By Anne Choe, SIWA President

Ebenezer is a Biblical name which means “Thus far God has helped us.” Doo Ho Kim, founder and director of the Ebenezer charity, finds the name to be most appropriate given the organization’s resilience and sustenance over the past 20 years caring for abandoned children with physical and intellectual disabilities.

When Kim, a former physical therapist, and his wife hit rock bottom after a failed business venture, they found new meaning and purpose in life by establishing a loving home to children with severe disabilities. Loving these children as their own has been their saving grace. Eight years ago, they also took in 14 elderly women whose children could no longer care for them.

Mr. Kim’s eyes welled up as he talked about the loss of two children and two women in the past few years. Eventually, five elderly women were moved to nursing homes. The House is the home to seven women aged 63 to 100, as well as five young men and women, three of whom are 28 years old, one is 25 and the youngest is 16. Only one of the men can walk on his own. The 16-year old girl was entrusted to their care when she was only 8 months old, when her birth mother was hospitalized after having a mental breakdown upon learning of her infant daughter’s severe disabilities. The couple beams with pride as they share the young girl’s published book of poems and speak of her excellent academics; she is the only one with fully functioning cognitive abilities.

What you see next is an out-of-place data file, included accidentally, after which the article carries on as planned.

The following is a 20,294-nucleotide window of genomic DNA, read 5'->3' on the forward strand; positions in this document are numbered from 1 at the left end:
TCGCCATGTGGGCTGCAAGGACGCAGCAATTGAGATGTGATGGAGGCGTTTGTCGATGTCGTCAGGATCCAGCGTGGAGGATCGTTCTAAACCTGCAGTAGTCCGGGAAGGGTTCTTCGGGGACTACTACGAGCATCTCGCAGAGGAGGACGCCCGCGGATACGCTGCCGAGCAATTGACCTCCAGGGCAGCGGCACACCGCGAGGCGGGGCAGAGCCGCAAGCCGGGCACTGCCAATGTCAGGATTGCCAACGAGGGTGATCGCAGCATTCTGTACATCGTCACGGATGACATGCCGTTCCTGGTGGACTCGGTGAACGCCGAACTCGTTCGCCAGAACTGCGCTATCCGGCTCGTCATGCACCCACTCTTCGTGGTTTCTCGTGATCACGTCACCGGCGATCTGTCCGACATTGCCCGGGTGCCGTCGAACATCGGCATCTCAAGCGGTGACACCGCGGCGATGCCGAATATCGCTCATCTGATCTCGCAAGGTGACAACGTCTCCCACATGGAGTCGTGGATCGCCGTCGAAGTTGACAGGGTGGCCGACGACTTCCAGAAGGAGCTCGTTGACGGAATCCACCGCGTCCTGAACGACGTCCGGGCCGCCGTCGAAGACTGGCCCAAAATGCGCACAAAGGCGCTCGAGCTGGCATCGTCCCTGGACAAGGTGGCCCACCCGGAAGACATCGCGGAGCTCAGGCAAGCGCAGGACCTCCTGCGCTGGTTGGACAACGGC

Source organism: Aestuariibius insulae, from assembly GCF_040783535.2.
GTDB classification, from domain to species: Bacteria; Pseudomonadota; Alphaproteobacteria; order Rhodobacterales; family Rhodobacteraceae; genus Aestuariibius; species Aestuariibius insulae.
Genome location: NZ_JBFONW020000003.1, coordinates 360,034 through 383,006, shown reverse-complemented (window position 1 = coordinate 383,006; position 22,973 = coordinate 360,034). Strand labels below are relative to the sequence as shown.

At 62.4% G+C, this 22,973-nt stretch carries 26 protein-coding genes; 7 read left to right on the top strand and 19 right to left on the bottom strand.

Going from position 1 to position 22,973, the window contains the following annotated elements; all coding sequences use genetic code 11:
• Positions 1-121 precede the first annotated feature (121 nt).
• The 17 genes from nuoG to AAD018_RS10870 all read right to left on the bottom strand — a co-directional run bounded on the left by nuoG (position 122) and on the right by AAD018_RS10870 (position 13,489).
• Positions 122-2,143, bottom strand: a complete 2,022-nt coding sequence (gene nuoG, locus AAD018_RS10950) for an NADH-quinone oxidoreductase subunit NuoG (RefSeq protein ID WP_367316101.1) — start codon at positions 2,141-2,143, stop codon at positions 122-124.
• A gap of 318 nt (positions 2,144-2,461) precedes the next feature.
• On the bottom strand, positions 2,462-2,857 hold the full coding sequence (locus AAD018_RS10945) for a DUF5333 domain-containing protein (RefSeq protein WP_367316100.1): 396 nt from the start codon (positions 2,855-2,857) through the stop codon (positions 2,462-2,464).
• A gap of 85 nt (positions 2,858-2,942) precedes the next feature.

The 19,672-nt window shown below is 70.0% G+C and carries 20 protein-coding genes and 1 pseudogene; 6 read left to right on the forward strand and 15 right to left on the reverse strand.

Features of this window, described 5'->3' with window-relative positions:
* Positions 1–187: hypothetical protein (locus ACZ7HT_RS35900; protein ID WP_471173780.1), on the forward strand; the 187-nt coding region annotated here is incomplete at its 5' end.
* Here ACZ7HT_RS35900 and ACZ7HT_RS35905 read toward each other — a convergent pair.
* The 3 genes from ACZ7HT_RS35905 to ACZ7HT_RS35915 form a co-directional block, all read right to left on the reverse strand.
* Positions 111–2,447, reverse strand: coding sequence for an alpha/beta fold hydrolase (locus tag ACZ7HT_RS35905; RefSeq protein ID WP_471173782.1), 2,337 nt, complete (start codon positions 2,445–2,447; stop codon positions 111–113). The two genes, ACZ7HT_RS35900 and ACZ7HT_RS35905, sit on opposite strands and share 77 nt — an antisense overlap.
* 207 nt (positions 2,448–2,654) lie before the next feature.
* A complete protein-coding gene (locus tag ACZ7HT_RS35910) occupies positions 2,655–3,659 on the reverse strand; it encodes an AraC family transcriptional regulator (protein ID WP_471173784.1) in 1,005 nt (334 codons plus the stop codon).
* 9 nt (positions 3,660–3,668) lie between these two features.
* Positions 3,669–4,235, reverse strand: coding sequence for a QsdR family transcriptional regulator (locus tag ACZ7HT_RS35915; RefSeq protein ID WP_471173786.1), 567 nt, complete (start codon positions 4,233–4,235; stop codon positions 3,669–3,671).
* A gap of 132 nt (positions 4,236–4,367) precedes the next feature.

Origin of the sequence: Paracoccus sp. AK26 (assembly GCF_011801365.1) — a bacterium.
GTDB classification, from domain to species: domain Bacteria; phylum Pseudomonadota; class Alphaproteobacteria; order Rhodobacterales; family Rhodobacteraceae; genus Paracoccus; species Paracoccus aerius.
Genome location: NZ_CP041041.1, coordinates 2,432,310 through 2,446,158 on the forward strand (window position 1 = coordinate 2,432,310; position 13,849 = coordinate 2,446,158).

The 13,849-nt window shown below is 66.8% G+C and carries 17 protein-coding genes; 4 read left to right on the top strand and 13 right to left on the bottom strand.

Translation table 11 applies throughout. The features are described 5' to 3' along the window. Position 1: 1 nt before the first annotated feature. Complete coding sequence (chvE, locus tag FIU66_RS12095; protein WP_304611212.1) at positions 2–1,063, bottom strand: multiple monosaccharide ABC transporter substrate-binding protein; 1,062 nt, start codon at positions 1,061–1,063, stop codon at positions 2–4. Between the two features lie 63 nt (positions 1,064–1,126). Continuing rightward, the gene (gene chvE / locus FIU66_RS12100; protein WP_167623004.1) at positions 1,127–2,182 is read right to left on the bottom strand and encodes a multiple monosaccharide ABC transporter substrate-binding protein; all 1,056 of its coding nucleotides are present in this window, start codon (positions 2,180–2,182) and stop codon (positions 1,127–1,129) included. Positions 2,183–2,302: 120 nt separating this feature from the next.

I was surprised to learn that the children have parent(s) that Mr. Kim is aware of, but most of those parents have severed ties with their children. The singular exception is one birth mother who continues to send monthly financial support. Sadly, however, she never visits. An unintended look of disdain and disbelief must have shown on my face because he reassured me all of them are his children now.

Just then a young woman with a huge smile crawled out from one of the rooms, and immediately Mr. Kim embraced her and spoke to her. She responded with sounds only Mr. Kim understands, after which he told her to go to the kitchen to eat her lunch. She moved into the kitchen where Mrs. Kim and a volunteer prepared lunch while talking with her. Their faces were filled with love, joy and laughter.

At this moment, I realized everyone at House of Ebenezer was surrounded not only by love but also dignity. All that is good with humanity is alive and well here.

The director’s face lit up as a young man walked past us. He had just graduated high school. Although he is 25 years old with limited intellectual capacity, Mr. Kim finds it relevant and critical to give him milestones in life. Mr. Kim is very proud of each person’s accomplishments. All of his adopted children have private lessons at home with teachers, and additional enriching outdoor activities with therapists and teachers provided by the local government.

The couple continues to face monumental challenges but nonetheless seems to find ways to meet their needs. “Thus far, God has helped them.” As one example, the building they occupy was in shambles and about to collapse when a benefactor constructed a new building for them ten years ago.

Mr. Kim also, however, occasionally deals with neighbors who would prefer to see the Ebenezer charity move out of the neighborhood. Even so, when I asked “What is the biggest hurdle you face?” Mr. Kim smiled and stated “waking up almost every night because many children don’t sleep through the night.” I expected a different answer. But then again, his heart beats to a different drummer!